Giving to charity or volunteering are tough when you’re in debt. Here’s how to do it gracefully.
I am always haunted by the fact that even though I’m in a ton of debt ($86,781.40 to be exact), there are still a lot of people who are worse off than me. I just can’t shake this feeling that I should be doing more to give back to other people. If that sounds like you, take heart. It is possible to balance charity and volunteering without sacrificing what little financial gains you might have made. The feelings of guilt might not totally go away, but there are still plenty of things you can do to lessen the burden. Here’s what I’m doing.
Accept the Fact: I Can’t Donate a Lot of Money or Time Right Now
I’ve come to view my debt as a sort of financial emergency. It’s not an immediate threat-to-life emergency, but it is a slowly-bleeding leak that’s keeping me from getting ahead.
If I can’t get ahead financially, I can’t donate as much money in the long run. It’s that simple. I need to put my own oxygen mask on first before helping others (even if they may be having problems, too).
Every dollar I spend now towards charity (or anything else) reduces my ability to become debt free and financially stable.
Every time I volunteer for extended periods of time, that’s cutting into my ability to make more money to pay off of my debt. I especially noticed this when I was volunteering four hours per week at a wildlife rehabilitation facility. It was fantastic work, but that was 20 hours per month I could have used to get ahead financially while the bills kept piling up. I eventually had to give it up.
Finding Small Ways to Give Back: Apps
Luckily, there are a ton of ways you can still give back. My favorite ways are through apps that help incentive good actions on your part.
Each of these apps will pay a charity you select each time you exercise. In the case of Charity Miles, a corporate company will “sponsor” your workout and pay out 25 cents for each mile you walk or run, and 10 cents for each mile you bike. Walk For A Dog distributes a set pool of cash to all of the animal rescues on its list based on how many people are actively walking for each rescue.
I also love using the Forest app. It temporarily locks your phone for a set period of time so you can stop procrastinating and get to work. Forest then rewards you with virtual points and trees that you can use to make a digital forest. What’s really cool is that you can donate your points to buy a real tree for the Trees For The Future charity.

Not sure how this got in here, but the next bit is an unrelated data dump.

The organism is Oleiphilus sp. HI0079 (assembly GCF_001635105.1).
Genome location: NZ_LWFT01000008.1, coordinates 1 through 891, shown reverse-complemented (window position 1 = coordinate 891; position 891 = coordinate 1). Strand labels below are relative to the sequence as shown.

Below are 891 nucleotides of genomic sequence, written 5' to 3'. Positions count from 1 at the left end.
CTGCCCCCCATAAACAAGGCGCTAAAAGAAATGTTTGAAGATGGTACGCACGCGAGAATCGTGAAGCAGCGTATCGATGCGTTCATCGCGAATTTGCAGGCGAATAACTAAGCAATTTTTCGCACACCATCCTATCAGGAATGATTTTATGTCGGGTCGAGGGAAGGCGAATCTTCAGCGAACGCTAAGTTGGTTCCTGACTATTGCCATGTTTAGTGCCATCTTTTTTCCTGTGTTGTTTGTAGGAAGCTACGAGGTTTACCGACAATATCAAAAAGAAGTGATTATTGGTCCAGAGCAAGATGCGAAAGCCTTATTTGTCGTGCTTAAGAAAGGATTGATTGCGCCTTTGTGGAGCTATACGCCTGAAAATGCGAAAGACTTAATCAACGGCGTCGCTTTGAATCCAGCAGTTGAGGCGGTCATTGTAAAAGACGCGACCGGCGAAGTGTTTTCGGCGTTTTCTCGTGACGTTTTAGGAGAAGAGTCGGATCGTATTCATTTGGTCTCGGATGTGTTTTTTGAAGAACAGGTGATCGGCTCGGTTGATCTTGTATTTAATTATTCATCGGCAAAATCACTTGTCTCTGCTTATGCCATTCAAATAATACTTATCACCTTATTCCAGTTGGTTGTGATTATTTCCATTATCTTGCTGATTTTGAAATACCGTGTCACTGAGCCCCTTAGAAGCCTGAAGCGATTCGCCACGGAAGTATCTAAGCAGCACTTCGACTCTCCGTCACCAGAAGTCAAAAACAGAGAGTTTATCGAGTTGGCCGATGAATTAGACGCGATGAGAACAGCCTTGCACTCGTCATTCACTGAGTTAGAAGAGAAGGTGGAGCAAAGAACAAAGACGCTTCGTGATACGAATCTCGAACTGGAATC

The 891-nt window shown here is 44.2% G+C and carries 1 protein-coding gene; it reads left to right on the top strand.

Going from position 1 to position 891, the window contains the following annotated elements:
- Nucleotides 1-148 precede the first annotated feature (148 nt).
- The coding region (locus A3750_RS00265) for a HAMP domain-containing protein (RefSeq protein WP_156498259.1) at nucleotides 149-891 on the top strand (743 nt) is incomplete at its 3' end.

Finding Creative Ways to Give Back: Hair and Bone Marrow
I’ve also found smaller non-digital ways to give back.
I’m really lazy and haven’t gone in for a hair cut in approximately 1.75 years. You can imagine that my hair is quite long right now. But, it’ll make someone a fine wig when I do cut it and donate the ponytail to the Pantene Beautiful Lengths program.
Finally, I’ve signed up as a bone marrow donor with the Be The Match registry. All I had to do was go to a registration event and swab my cheek, but you can also request a kit to be sent to your home.
There’s only a one-in-430 change you’ll ever be selected for an actual donation, depending on whether your genetics match a person in need. Still, it makes me feel good knowing that there might be someone out there right now whose life I can save in the future with no financial output required from me. In a case like that, I’m pretty sure I’d even be able to get over my fear of needles, too.
Maximizing the Money I Do Donate
Donating money isn’t something I do often. But when I do, I always look for matching donations. You’d be surprised how many corporations and other businesses will match your donation dollar-for-dollar up to a certain limit (although let’s be honest; I usually never hit the limit).
For example, on Giving Tuesday recently, Facebook paired with the Gates Foundation to waive donation fees and match donations to charities. How cool is that?
Planning Beyond Getting Out of Debt
I’m not going to be in debt forever. In fact, one day I hope to be financially independent so that I don’t have to rely on a job for a regular paycheck—it’ll be totally optional.
But the truth is I like working. And once I am financially independent, I’ll have way more excess cash to give back. I like to spend my days thinking about what charities I would give to and how I would do it.
One of the ways I would like to donate more money in the future is through a donor-advised fund. You can actually use these funds to take a tax deduction so it’s cheaper for you to give (therefore allowing you to give more money), and you can invest the money long-term in the stock market and create a sustainable giving fund. It’s one way to leave a legacy from your future wealth.
This is one of my carrots-on-a-stick, and it helps keep me motivated so that I keep moving forward financially.
Long-term plans like these, combined with short-term small actions mean that I can still give back, even if I don’t have the deep pockets of Bill and Melinda Gates or all the free time of a retiree. I can still make a difference in the world even if I am currently buried in debt.
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